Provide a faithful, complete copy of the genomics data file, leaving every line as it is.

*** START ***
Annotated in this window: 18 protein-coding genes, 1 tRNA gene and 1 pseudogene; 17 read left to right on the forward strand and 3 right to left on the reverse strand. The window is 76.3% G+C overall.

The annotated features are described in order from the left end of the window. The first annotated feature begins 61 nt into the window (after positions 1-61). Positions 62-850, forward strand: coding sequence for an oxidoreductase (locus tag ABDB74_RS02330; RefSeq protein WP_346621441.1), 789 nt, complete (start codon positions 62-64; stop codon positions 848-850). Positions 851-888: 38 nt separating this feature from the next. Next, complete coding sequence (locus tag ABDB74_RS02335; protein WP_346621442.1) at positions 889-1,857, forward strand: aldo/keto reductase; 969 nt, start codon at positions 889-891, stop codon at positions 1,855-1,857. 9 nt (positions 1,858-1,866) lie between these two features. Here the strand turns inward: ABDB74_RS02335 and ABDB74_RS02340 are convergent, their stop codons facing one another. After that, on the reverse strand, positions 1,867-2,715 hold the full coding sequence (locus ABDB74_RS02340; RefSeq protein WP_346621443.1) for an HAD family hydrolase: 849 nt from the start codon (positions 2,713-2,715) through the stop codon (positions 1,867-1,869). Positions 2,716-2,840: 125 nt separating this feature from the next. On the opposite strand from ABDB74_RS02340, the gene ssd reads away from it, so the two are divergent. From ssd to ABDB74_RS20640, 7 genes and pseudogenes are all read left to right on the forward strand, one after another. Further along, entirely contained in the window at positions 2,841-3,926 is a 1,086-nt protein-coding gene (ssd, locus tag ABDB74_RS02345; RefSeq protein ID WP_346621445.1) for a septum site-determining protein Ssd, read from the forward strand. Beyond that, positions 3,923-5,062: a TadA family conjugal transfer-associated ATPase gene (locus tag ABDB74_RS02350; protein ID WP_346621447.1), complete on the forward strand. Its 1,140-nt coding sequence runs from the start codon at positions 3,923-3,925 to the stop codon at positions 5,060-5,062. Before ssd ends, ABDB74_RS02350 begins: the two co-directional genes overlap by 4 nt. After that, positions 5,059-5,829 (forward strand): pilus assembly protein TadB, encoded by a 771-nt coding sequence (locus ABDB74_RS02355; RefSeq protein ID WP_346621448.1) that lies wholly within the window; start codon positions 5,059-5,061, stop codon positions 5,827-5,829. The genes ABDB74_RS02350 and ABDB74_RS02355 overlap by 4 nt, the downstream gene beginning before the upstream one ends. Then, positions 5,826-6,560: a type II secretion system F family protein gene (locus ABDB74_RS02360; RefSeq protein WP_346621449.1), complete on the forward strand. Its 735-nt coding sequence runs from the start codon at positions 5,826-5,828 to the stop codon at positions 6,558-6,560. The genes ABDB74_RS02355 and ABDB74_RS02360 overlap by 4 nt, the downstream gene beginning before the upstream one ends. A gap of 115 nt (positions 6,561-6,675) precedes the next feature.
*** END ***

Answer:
Annotated in this window: 18 protein-coding genes, 1 tRNA gene and 1 pseudogene; 17 read left to right on the forward strand and 3 right to left on the reverse strand. The window is 76.3% G+C overall.

The annotated features are described in order from the left end of the window. The first annotated feature begins 61 nt into the window (after positions 1-61). Positions 62-850, forward strand: coding sequence for an oxidoreductase (locus tag ABDB74_RS02330; RefSeq protein WP_346621441.1), 789 nt, complete (start codon positions 62-64; stop codon positions 848-850). Positions 851-888: 38 nt separating this feature from the next. Next, complete coding sequence (locus tag ABDB74_RS02335; protein WP_346621442.1) at positions 889-1,857, forward strand: aldo/keto reductase; 969 nt, start codon at positions 889-891, stop codon at positions 1,855-1,857. 9 nt (positions 1,858-1,866) lie between these two features. Here the strand turns inward: ABDB74_RS02335 and ABDB74_RS02340 are convergent, their stop codons facing one another. After that, on the reverse strand, positions 1,867-2,715 hold the full coding sequence (locus ABDB74_RS02340; RefSeq protein WP_346621443.1) for an HAD family hydrolase: 849 nt from the start codon (positions 2,713-2,715) through the stop codon (positions 1,867-1,869). Positions 2,716-2,840: 125 nt separating this feature from the next. On the opposite strand from ABDB74_RS02340, the gene ssd reads away from it, so the two are divergent. From ssd to ABDB74_RS20640, 7 genes and pseudogenes are all read left to right on the forward strand, one after another. Further along, entirely contained in the window at positions 2,841-3,926 is a 1,086-nt protein-coding gene (ssd, locus tag ABDB74_RS02345; RefSeq protein ID WP_346621445.1) for a septum site-determining protein Ssd, read from the forward strand. Beyond that, positions 3,923-5,062: a TadA family conjugal transfer-associated ATPase gene (locus tag ABDB74_RS02350; protein ID WP_346621447.1), complete on the forward strand. Its 1,140-nt coding sequence runs from the start codon at positions 3,923-3,925 to the stop codon at positions 5,060-5,062. Before ssd ends, ABDB74_RS02350 begins: the two co-directional genes overlap by 4 nt. After that, positions 5,059-5,829 (forward strand): pilus assembly protein TadB, encoded by a 771-nt coding sequence (locus ABDB74_RS02355; RefSeq protein ID WP_346621448.1) that lies wholly within the window; start codon positions 5,059-5,061, stop codon positions 5,827-5,829. The genes ABDB74_RS02350 and ABDB74_RS02355 overlap by 4 nt, the downstream gene beginning before the upstream one ends. Then, positions 5,826-6,560: a type II secretion system F family protein gene (locus ABDB74_RS02360; RefSeq protein WP_346621449.1), complete on the forward strand. Its 735-nt coding sequence runs from the start codon at positions 5,826-5,828 to the stop codon at positions 6,558-6,560. The genes ABDB74_RS02355 and ABDB74_RS02360 overlap by 4 nt, the downstream gene beginning before the upstream one ends. A gap of 115 nt (positions 6,561-6,675) precedes the next feature.